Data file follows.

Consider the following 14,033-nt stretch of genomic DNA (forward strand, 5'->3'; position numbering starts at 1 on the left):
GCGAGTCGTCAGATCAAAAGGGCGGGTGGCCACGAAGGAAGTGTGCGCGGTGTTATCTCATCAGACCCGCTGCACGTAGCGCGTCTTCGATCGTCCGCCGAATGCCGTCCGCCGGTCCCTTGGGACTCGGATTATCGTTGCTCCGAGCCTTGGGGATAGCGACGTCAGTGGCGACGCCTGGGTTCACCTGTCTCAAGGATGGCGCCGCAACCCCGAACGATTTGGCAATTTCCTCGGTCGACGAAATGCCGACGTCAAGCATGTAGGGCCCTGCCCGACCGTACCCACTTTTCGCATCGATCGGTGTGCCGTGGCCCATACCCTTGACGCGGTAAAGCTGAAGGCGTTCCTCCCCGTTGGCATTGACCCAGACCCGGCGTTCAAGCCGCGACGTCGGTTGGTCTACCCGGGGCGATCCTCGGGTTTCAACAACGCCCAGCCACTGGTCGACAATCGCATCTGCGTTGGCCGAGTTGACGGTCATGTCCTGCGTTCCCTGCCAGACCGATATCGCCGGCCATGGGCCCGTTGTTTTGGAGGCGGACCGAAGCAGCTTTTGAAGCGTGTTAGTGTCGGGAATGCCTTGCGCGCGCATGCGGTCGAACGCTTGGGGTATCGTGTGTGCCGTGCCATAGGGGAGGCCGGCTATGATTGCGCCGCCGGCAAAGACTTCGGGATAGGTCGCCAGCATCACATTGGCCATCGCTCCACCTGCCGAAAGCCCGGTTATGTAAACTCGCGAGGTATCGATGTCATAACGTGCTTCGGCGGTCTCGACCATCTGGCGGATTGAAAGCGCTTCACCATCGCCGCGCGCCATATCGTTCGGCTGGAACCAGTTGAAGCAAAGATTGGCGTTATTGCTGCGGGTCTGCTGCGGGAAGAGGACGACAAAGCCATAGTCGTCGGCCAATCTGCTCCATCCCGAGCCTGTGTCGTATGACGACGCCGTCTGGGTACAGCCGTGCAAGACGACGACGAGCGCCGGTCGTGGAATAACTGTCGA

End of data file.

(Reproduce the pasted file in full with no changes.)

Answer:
Consider the following 14,033-nt stretch of genomic DNA (forward strand, 5'->3'; position numbering starts at 1 on the left):
GCGAGTCGTCAGATCAAAAGGGCGGGTGGCCACGAAGGAAGTGTGCGCGGTGTTATCTCATCAGACCCGCTGCACGTAGCGCGTCTTCGATCGTCCGCCGAATGCCGTCCGCCGGTCCCTTGGGACTCGGATTATCGTTGCTCCGAGCCTTGGGGATAGCGACGTCAGTGGCGACGCCTGGGTTCACCTGTCTCAAGGATGGCGCCGCAACCCCGAACGATTTGGCAATTTCCTCGGTCGACGAAATGCCGACGTCAAGCATGTAGGGCCCTGCCCGACCGTACCCACTTTTCGCATCGATCGGTGTGCCGTGGCCCATACCCTTGACGCGGTAAAGCTGAAGGCGTTCCTCCCCGTTGGCATTGACCCAGACCCGGCGTTCAAGCCGCGACGTCGGTTGGTCTACCCGGGGCGATCCTCGGGTTTCAACAACGCCCAGCCACTGGTCGACAATCGCATCTGCGTTGGCCGAGTTGACGGTCATGTCCTGCGTTCCCTGCCAGACCGATATCGCCGGCCATGGGCCCGTTGTTTTGGAGGCGGACCGAAGCAGCTTTTGAAGCGTGTTAGTGTCGGGAATGCCTTGCGCGCGCATGCGGTCGAACGCTTGGGGTATCGTGTGTGCCGTGCCATAGGGGAGGCCGGCTATGATTGCGCCGCCGGCAAAGACTTCGGGATAGGTCGCCAGCATCACATTGGCCATCGCTCCACCTGCCGAAAGCCCGGTTATGTAAACTCGCGAGGTATCGATGTCATAACGTGCTTCGGCGGTCTCGACCATCTGGCGGATTGAAAGCGCTTCACCATCGCCGCGCGCCATATCGTTCGGCTGGAACCAGTTGAAGCAAAGATTGGCGTTATTGCTGCGGGTCTGCTGCGGGAAGAGGACGACAAAGCCATAGTCGTCGGCCAATCTGCTCCATCCCGAGCCTGTGTCGTATGACGACGCCGTCTGGGTACAGCCGTGCAAGACGACGACGAGCGCCGGTCGTGGAATAACTGTCGA